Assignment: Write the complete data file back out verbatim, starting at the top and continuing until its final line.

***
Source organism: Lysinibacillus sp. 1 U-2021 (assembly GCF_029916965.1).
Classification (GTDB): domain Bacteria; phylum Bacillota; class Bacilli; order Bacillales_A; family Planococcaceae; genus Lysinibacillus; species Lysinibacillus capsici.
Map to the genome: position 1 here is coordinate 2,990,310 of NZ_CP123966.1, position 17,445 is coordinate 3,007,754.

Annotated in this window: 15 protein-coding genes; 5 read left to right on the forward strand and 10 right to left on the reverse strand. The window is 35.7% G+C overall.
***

Source organism: Lysinibacillus sp. 1 U-2021 (assembly GCF_029916965.1).
Classification (GTDB): domain Bacteria; phylum Bacillota; class Bacilli; order Bacillales_A; family Planococcaceae; genus Lysinibacillus; species Lysinibacillus capsici.
Map to the genome: position 1 here is coordinate 2,990,310 of NZ_CP123966.1, position 17,445 is coordinate 3,007,754.

Annotated in this window: 15 protein-coding genes; 5 read left to right on the forward strand and 10 right to left on the reverse strand. The window is 35.7% G+C overall.